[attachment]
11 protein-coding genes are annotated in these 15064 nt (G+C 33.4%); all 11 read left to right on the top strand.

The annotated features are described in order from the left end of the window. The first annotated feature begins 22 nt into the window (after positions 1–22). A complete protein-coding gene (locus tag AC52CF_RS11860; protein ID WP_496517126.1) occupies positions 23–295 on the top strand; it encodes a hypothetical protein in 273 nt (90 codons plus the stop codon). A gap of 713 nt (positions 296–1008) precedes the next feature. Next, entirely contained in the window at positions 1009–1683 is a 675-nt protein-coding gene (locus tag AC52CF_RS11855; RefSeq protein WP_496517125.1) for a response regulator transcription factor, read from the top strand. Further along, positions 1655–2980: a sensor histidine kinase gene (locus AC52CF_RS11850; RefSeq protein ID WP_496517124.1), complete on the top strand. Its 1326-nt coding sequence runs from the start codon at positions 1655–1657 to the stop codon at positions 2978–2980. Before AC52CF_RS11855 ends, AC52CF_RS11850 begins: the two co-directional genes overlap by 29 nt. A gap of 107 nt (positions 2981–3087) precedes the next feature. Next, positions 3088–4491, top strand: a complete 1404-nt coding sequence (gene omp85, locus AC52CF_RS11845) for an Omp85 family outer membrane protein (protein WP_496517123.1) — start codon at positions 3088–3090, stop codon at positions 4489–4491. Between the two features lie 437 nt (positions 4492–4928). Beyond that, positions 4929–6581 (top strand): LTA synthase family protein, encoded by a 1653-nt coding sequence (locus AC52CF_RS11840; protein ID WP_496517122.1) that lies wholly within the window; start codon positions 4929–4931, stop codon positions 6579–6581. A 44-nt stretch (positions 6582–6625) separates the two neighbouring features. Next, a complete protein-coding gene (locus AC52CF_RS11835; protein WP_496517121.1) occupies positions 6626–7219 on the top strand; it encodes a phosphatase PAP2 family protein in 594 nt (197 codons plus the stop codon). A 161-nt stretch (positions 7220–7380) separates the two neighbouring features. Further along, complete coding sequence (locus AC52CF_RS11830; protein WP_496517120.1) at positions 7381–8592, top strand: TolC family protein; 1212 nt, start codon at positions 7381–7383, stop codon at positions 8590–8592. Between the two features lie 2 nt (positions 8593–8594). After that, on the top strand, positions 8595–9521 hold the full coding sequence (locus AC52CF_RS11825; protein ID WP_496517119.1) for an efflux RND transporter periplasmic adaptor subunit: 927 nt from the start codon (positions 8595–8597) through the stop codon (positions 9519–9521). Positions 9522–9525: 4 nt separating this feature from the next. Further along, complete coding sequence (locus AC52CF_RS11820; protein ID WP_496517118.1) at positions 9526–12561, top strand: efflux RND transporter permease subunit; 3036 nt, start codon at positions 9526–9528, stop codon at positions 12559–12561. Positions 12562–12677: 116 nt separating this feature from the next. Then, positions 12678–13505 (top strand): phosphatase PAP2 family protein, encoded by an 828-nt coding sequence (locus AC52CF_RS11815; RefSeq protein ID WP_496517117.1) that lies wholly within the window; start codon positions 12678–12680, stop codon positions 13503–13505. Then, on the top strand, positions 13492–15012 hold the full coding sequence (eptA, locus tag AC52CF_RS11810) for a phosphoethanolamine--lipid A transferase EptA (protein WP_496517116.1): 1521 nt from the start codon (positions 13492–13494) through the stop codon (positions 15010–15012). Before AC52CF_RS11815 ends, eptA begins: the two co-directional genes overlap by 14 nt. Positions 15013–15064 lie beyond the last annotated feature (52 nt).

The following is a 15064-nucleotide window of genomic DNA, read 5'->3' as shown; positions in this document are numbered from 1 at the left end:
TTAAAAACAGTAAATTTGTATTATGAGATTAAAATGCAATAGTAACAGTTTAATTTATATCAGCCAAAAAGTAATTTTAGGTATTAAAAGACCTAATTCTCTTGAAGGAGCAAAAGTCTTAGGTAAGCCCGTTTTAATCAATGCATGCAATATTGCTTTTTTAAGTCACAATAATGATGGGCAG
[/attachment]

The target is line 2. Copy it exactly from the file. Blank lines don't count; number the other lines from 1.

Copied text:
The annotated features are described in order from the left end of the window. The first annotated feature begins 22 nt into the window (after positions 1–22). A complete protein-coding gene (locus tag AC52CF_RS11860; protein ID WP_496517126.1) occupies positions 23–295 on the top strand; it encodes a hypothetical protein in 273 nt (90 codons plus the stop codon). A gap of 713 nt (positions 296–1008) precedes the next feature. Next, entirely contained in the window at positions 1009–1683 is a 675-nt protein-coding gene (locus tag AC52CF_RS11855; RefSeq protein WP_496517125.1) for a response regulator transcription factor, read from the top strand. Further along, positions 1655–2980: a sensor histidine kinase gene (locus AC52CF_RS11850; RefSeq protein ID WP_496517124.1), complete on the top strand. Its 1326-nt coding sequence runs from the start codon at positions 1655–1657 to the stop codon at positions 2978–2980. Before AC52CF_RS11855 ends, AC52CF_RS11850 begins: the two co-directional genes overlap by 29 nt. A gap of 107 nt (positions 2981–3087) precedes the next feature. Next, positions 3088–4491, top strand: a complete 1404-nt coding sequence (gene omp85, locus AC52CF_RS11845) for an Omp85 family outer membrane protein (protein WP_496517123.1) — start codon at positions 3088–3090, stop codon at positions 4489–4491. Between the two features lie 437 nt (positions 4492–4928). Beyond that, positions 4929–6581 (top strand): LTA synthase family protein, encoded by a 1653-nt coding sequence (locus AC52CF_RS11840; protein ID WP_496517122.1) that lies wholly within the window; start codon positions 4929–4931, stop codon positions 6579–6581. A 44-nt stretch (positions 6582–6625) separates the two neighbouring features. Next, a complete protein-coding gene (locus AC52CF_RS11835; protein WP_496517121.1) occupies positions 6626–7219 on the top strand; it encodes a phosphatase PAP2 family protein in 594 nt (197 codons plus the stop codon). A 161-nt stretch (positions 7220–7380) separates the two neighbouring features. Further along, complete coding sequence (locus AC52CF_RS11830; protein WP_496517120.1) at positions 7381–8592, top strand: TolC family protein; 1212 nt, start codon at positions 7381–7383, stop codon at positions 8590–8592. Between the two features lie 2 nt (positions 8593–8594). After that, on the top strand, positions 8595–9521 hold the full coding sequence (locus AC52CF_RS11825; protein ID WP_496517119.1) for an efflux RND transporter periplasmic adaptor subunit: 927 nt from the start codon (positions 8595–8597) through the stop codon (positions 9519–9521). Positions 9522–9525: 4 nt separating this feature from the next. Further along, complete coding sequence (locus AC52CF_RS11820; protein ID WP_496517118.1) at positions 9526–12561, top strand: efflux RND transporter permease subunit; 3036 nt, start codon at positions 9526–9528, stop codon at positions 12559–12561. Positions 12562–12677: 116 nt separating this feature from the next. Then, positions 12678–13505 (top strand): phosphatase PAP2 family protein, encoded by an 828-nt coding sequence (locus AC52CF_RS11815; RefSeq protein ID WP_496517117.1) that lies wholly within the window; start codon positions 12678–12680, stop codon positions 13503–13505. Then, on the top strand, positions 13492–15012 hold the full coding sequence (eptA, locus tag AC52CF_RS11810) for a phosphoethanolamine--lipid A transferase EptA (protein WP_496517116.1): 1521 nt from the start codon (positions 13492–13494) through the stop codon (positions 15010–15012). Before AC52CF_RS11815 ends, eptA begins: the two co-directional genes overlap by 14 nt. Positions 15013–15064 lie beyond the last annotated feature (52 nt).